Anyone can judge a blog post by the amount of shares and comments, but those numbers don’t tell the whole story. What does it really mean for a blog post to do well?
Is it optimized for a keyword that brings visitors from Google?
Does it generate email opt-ins with a great call to action inside the post?
Does your sales team use it as a leave behind to add value to their prospects?
Are you able to repurpose it into other marketing collateral?
Did your support team use the content to answer client questions?
You can see there are about as many definitions of a blog doing well as there are blog topics to write about.
In my last post, we talked about how blogging helps you discover your brand voice, create marketing messages and take the guesswork out of your marketing. But don’t forget one of the most important parts of blogging: your readers.
By anticipating their needs with the strategies below, you can produce consistent content that is both interesting and educational.
Listen, Record & Write
If you really want your content to resonate with the right people, you have to determine who they are and what they want. For the sake of this post, those people are your customers. What better way to learn what your customers want then getting it straight from their mouths?
This strategy is so simple, you’d be surprised how many of your competitors overlook it. If you can take the time to record questions from clients and customers, you can turn each one into a piece of interesting and helpful content on your site.
Your process doesn’t have to be elaborate, just create a simple spreadsheet where you can list the questions you’re asked. Recording your questions will also allow you easily spot trends in what questions you receive the most often. That way you can easily figure out how much content you need around each topic/question.
What’s Popular Today Will Be Popular Tomorrow
Next, take a look at the trends of what is popular. But don’t just look at what’s popular right now, look at what topics and themes continue to be popular over and over again and use that to anticipate the content your audience wants to read.
For example, list posts never go out of style. You and I may get sick of them, but our audience won’t. How-to posts are the same way.
Men’s Health Magazine has been recycling the same magazine covers since 2004. You can see the example below with six-pack abs. Perhaps they’ve taken it too far, but they know what works for their audience and reuse the same for magazine cover templates for all of their magazines.
Here’s an example you can apply to your next blog post. Let’s say I’m writing for medium-size businesses and I know they also love reading Inc. Magazine. I can tell what people love to read just by looking at the topics they keep publishing. Check out the screenshot below and notice the dates the articles were published. They publish a dozen articles on success habits every month, and there are 2,530 articles just on that one specific topic!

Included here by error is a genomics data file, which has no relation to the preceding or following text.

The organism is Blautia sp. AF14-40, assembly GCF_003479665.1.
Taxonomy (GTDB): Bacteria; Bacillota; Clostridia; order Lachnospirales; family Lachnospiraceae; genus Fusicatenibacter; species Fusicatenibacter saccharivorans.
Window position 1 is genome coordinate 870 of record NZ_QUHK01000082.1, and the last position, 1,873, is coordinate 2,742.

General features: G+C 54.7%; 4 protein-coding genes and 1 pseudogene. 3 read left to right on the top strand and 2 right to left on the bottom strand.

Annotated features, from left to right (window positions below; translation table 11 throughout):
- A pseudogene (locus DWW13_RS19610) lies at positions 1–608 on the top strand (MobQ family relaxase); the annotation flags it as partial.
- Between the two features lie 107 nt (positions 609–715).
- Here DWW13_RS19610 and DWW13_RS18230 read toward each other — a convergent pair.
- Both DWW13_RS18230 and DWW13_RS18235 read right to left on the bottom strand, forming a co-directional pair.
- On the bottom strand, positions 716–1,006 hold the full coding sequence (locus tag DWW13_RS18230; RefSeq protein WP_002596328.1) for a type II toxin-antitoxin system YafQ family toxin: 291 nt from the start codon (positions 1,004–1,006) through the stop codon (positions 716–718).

Do you think they’ll post about successful people’s habits again? Absolutely. But why would they publish so many of those articles, many of which just rehash previous posts?
The fact is, they work. Look at their top three posts from the last year. Two of the three are success habits articles.
Remember, you are not your target audience. Don’t let your own bias get in the way of writing what your audience tell you they want.
Long-tail keywords and phrases are what makes blogging so valuable. When your blog post includes the same phrase someone types into Google, the relevance, and your page in the search engine, becomes extremely high.
These phrases are anywhere from three to five words long. The longer they are, the less competitive they often are. So if you’re a small company in a niche area, focus your time on longer phrases rather than one or two-word keywords.
The other advantage of long-tail phrases is they often show higher intent. For example, if you were a Realtor, which visitor would you want on your site: the person who searched for “homes for sale” or “ homes for sale Texas” or “3 bedroom homes for sale in north dallas”
Each phrase gets more specific. And the more specific the phrase, the more intentional the prospect.
An easy way to find long-tail keywords is using Google’s auto suggest feature. Just look at the suggested searches at the bottom of your results.
Blogging doesn’t have to be a guessing game if you have a smart content strategy. You wouldn’t go to close a deal in a sales meeting without preparing what to say. Don’t create content without knowing what your customers what to see. If you’re using your blog to generate leads, anticipate your prospect’s problems and add value before they reach you.
If you need help building your blog strategy and creating strong content, drop us a line for a consultation.
Joel Widmer is the Founder & CEO of Fluxe Digital Marketing—a content marketing shop that helps smart businesses create, produce and promote their content through a unique one-on-one interview process. When he’s not working, Joel can be found trying new restaurants with his wife, son, and daughter.